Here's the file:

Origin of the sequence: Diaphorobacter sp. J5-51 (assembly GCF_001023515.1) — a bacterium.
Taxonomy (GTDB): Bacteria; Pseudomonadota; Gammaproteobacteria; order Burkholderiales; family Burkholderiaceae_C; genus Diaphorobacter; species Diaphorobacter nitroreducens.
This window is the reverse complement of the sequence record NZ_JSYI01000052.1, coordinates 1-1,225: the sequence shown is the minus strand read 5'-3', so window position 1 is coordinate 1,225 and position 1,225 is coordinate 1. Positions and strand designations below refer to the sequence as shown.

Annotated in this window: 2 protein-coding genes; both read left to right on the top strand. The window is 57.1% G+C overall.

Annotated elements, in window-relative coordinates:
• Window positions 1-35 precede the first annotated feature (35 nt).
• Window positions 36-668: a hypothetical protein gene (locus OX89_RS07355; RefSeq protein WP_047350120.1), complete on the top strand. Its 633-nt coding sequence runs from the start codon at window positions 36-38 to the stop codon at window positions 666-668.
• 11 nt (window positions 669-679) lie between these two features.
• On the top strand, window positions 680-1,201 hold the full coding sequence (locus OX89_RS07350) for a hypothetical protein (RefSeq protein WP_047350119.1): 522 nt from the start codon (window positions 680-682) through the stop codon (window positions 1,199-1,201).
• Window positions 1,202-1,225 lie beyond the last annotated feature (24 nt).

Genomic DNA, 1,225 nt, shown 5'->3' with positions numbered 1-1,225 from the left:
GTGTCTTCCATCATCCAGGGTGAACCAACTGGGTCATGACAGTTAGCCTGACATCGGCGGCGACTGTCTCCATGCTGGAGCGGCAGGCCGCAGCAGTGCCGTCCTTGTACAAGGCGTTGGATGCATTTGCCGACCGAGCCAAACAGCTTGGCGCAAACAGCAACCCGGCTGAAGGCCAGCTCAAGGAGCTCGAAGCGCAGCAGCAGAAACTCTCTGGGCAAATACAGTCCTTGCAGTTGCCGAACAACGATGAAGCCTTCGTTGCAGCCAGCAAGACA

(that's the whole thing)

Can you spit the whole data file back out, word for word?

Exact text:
Origin of the sequence: Diaphorobacter sp. J5-51 (assembly GCF_001023515.1) — a bacterium.
Taxonomy (GTDB): Bacteria; Pseudomonadota; Gammaproteobacteria; order Burkholderiales; family Burkholderiaceae_C; genus Diaphorobacter; species Diaphorobacter nitroreducens.
This window is the reverse complement of the sequence record NZ_JSYI01000052.1, coordinates 1-1,225: the sequence shown is the minus strand read 5'-3', so window position 1 is coordinate 1,225 and position 1,225 is coordinate 1. Positions and strand designations below refer to the sequence as shown.

Annotated in this window: 2 protein-coding genes; both read left to right on the top strand. The window is 57.1% G+C overall.

Annotated elements, in window-relative coordinates:
• Window positions 1-35 precede the first annotated feature (35 nt).
• Window positions 36-668: a hypothetical protein gene (locus OX89_RS07355; RefSeq protein WP_047350120.1), complete on the top strand. Its 633-nt coding sequence runs from the start codon at window positions 36-38 to the stop codon at window positions 666-668.
• 11 nt (window positions 669-679) lie between these two features.
• On the top strand, window positions 680-1,201 hold the full coding sequence (locus OX89_RS07350) for a hypothetical protein (RefSeq protein WP_047350119.1): 522 nt from the start codon (window positions 680-682) through the stop codon (window positions 1,199-1,201).
• Window positions 1,202-1,225 lie beyond the last annotated feature (24 nt).

Genomic DNA, 1,225 nt, shown 5'->3' with positions numbered 1-1,225 from the left:
GTGTCTTCCATCATCCAGGGTGAACCAACTGGGTCATGACAGTTAGCCTGACATCGGCGGCGACTGTCTCCATGCTGGAGCGGCAGGCCGCAGCAGTGCCGTCCTTGTACAAGGCGTTGGATGCATTTGCCGACCGAGCCAAACAGCTTGGCGCAAACAGCAACCCGGCTGAAGGCCAGCTCAAGGAGCTCGAAGCGCAGCAGCAGAAACTCTCTGGGCAAATACAGTCCTTGCAGTTGCCGAACAACGATGAAGCCTTCGTTGCAGCCAGCAAGACA